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What I Remember Most About Amsterdam and TechEd Europe

What I Remember Most About Amsterdam and TechEd Europe

It was the bicycles, really. They were everywhere. I think there were more bikes than people.

Here in the US, the biggest reason someone owns a bike is for fitness. In Amsterdam it was more practical. You would see people with milk crates attached to the front and saddle bags over the back and it would be loaded with groceries. I saw one woman riding by with a 32″ LCD screen that she just purchased from a store! I saw another man use a bike with an attached bobsled-like area that allowed for him to haul away some construction materials. Everywhere you went there was a bike. Oh, by the way, if it is 1AM and you are walking back to your hotel, don’t assume that you can’t possibly be hit by someone riding along on their bike.

I have hundred of photos from my trip and lots of them have to do with bikes and streets. It was just amazing to be immersed there for a week and see such a different lifestyle.

It’s one of the things that I am hoping to incorporate into my everyday life. Most of the shops in my town here are less than two miles (that’s just over 3Km for any non-American reading this) from my house and there is no reason why I can’t just ride my bike instead of driving my car.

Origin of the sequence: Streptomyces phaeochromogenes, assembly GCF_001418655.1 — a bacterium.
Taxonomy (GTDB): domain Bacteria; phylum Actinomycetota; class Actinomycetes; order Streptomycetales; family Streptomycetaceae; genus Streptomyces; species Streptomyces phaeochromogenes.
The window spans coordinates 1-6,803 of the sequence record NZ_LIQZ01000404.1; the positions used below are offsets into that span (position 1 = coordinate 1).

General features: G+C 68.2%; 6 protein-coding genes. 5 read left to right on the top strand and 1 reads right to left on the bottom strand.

• Roni

    Yah, I agree on that one.
    I just moved to AMS and now that I own a bike, I can tell you that you don’t need a car at all in the city.
    I’m going to work on the bikes and to my Dutch course – it’s pretty cool.

    • ThomasLaRock


      Sounds like an amazing opportunity to live and work there!

  • K. Brian Kelley

    Japan is the same way. As a kid I went everywhere on a bike because so many folks do so. People watch for bikes, there is room for bikes, etc.

    • ThomasLaRock


      I’ve heard that about Japan as well. I hope to visit there someday, too.

  • It sounds great. I’m an avid cyclist when I get the time, but it is very hard to make a bicycle a practical choice in North America. The requirement of everyone to have ‘space’ has led to things being further apart than they have to. If I could I would bike to work , but my commute is about 40 miles one way on major roads, no real back roads. Granted I would be in amazing shape if I I was riding that every day, especially with the hills on it, but it just isn’t feasible. I will admit that it does make it tempting to move to Europe sometimes. I loved Paris and how each couple of blocks was its own neighborhood and had everything you really needed within that neighborhood.

    • ThomasLaRock


      Agreed, there are a lot of reasons why it doesn’t work here. However, in Boulder, there are bike paths everywhere, and it does seem to work there. So, it can be done, but not overnight for most of the USA.

  • Brendo

    Well, it’s part of the dutch culture, but also easy in Amsterdam(to crowded to drive in Amsterdam:)).
    Kind regards,

    • ThomasLaRock

      Yes, those were some narrow streets, and often time full of cars and trains.